Do you know who the Meat Puppets are, or have you ever wondered who the two long-haired guys that appeared on Nirvana’s Unplugged performance were?
Like many people my age, I was introduced to the Meat Puppets by seeing the Kirkwood brothers perform their songs with Nirvana on MTV’s Unplugged way back in 1993 (Dear God has it really been 29 years since then) and then subsequently seeing their video for “Backwater” from their best selling album Too High To Die (hence the title of this biography), but even still I knew about them only a small bit (I knew their first records were on the legendary punk label SST, I knew they were not your typical punk / hardcore band, and I knew that those who loved them, really loved them) and only a brief few songs from their extensive discography.
Greg Prato has composed this impressive tome that chronicles the band by somewhat revolving around the brothers Kirkwood (Kirk and Chris, the largely driving force behind the band though this does short change somewhat the giant contribution by original drummer Derrick Bostrom) and their private and public struggles and triumphs as a band rising through then barely traversed roads of the indie / punk / hardcore rock circuit that in no small part helped to trail blaze. Employing what seems like some massive interviews, Prato looks at the Meat Puppets by framing the book in a chronological starting from when the Kirkwood brothers were children and running through to the present documenting the trials and tribulations of the band and their personal lives.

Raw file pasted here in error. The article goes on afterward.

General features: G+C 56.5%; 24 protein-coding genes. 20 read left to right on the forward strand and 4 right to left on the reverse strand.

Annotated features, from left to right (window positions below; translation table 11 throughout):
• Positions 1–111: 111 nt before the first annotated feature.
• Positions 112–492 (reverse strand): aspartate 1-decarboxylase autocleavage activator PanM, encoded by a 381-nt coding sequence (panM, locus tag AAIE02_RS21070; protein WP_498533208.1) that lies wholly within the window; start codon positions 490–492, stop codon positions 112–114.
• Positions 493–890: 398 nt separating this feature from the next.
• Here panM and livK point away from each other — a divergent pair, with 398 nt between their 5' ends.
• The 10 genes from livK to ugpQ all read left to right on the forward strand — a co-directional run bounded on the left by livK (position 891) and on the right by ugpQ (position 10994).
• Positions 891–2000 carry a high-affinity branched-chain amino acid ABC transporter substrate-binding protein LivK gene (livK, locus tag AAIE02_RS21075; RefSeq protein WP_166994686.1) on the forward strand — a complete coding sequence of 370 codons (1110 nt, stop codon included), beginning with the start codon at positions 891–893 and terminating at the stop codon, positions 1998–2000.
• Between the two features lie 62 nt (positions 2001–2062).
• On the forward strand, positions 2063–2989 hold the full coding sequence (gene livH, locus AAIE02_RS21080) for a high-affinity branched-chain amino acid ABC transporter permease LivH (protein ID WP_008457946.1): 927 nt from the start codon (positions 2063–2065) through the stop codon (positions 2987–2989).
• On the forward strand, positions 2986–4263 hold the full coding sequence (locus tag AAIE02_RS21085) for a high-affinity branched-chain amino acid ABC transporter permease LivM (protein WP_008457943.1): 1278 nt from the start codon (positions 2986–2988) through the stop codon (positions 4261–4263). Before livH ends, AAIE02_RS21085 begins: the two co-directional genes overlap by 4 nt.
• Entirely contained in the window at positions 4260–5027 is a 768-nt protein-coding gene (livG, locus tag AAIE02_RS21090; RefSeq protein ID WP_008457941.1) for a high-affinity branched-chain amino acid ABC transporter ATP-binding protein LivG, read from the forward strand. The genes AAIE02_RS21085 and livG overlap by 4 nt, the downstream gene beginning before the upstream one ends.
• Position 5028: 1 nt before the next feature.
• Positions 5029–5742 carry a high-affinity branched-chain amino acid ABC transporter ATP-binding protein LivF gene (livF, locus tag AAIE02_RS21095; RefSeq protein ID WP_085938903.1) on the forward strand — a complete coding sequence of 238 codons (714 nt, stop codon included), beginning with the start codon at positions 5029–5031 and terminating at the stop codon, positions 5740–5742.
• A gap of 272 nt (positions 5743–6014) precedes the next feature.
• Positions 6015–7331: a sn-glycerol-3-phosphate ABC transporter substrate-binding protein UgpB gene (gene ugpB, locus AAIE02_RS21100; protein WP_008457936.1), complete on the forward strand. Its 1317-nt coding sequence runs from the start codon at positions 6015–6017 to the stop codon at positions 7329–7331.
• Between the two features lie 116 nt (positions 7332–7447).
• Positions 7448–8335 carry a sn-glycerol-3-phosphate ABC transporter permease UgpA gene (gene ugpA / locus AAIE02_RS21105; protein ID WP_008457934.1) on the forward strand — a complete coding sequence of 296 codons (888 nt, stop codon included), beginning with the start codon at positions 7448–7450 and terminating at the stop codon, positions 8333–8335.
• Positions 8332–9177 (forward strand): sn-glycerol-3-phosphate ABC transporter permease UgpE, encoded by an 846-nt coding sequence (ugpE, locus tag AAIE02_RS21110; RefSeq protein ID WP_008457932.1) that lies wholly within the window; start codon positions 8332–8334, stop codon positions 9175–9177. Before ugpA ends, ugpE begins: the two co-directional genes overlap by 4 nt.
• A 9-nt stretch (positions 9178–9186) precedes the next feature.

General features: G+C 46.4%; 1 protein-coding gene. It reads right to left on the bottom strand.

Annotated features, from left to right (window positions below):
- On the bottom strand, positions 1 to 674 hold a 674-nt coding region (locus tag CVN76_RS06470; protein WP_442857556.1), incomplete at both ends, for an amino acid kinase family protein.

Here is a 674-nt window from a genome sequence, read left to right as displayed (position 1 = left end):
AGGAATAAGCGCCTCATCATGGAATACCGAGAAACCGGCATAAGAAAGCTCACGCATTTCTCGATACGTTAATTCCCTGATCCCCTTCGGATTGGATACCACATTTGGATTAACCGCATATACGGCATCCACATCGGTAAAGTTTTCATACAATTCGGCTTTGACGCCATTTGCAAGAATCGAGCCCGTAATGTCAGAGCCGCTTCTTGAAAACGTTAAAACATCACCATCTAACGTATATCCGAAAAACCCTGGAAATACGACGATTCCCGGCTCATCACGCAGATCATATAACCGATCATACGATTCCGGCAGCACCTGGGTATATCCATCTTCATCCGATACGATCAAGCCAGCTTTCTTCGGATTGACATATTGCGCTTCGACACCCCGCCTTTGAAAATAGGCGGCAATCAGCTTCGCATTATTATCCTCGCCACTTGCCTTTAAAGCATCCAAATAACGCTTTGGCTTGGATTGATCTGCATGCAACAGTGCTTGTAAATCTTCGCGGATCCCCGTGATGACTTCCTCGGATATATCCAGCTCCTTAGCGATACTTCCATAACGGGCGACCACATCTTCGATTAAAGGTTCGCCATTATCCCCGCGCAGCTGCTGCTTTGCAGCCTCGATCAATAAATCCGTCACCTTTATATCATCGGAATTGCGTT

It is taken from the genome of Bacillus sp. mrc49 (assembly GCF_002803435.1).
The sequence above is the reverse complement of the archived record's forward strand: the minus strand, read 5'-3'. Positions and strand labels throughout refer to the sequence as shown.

As I read through Too High To Die: Meet The Meat Puppets, my interest in each of their records piqued and forced my hand to check out each of the albums over again (I did have several of them and was forced to purchase a bunch of others), particularly the ones that were spoken of highly by not just the members of the band but also other music luminaries that speak of their admiration and effusively praise the band and specific records in the book (Kim Thayil of Soundgarden was one such surprising participant); and the stories of the triumphs and heart aches of the Meat Puppets and its members were evocative and certainly seemed rather emblematic of many like minded and statured bands.
Greg Prato’s book is certainly an interesting read (despite its distracting format due to it seemingly being laid out as an organized transcription of several monstrous interviews) that kept my interest for both of the times that I read it, and while I still do not count the Meat Puppets as one of my favorite bands, Too High To Die: Meet The Meat Puppets definitely gave me a new appreciation for the group and their music, which may not have been the whole aim of the book (in spite of its faults); but whatever the aim, any astute reader can easily see that Too High To Die: Meet The Meat Puppets is the author’s labor of love.
7.0 / 10
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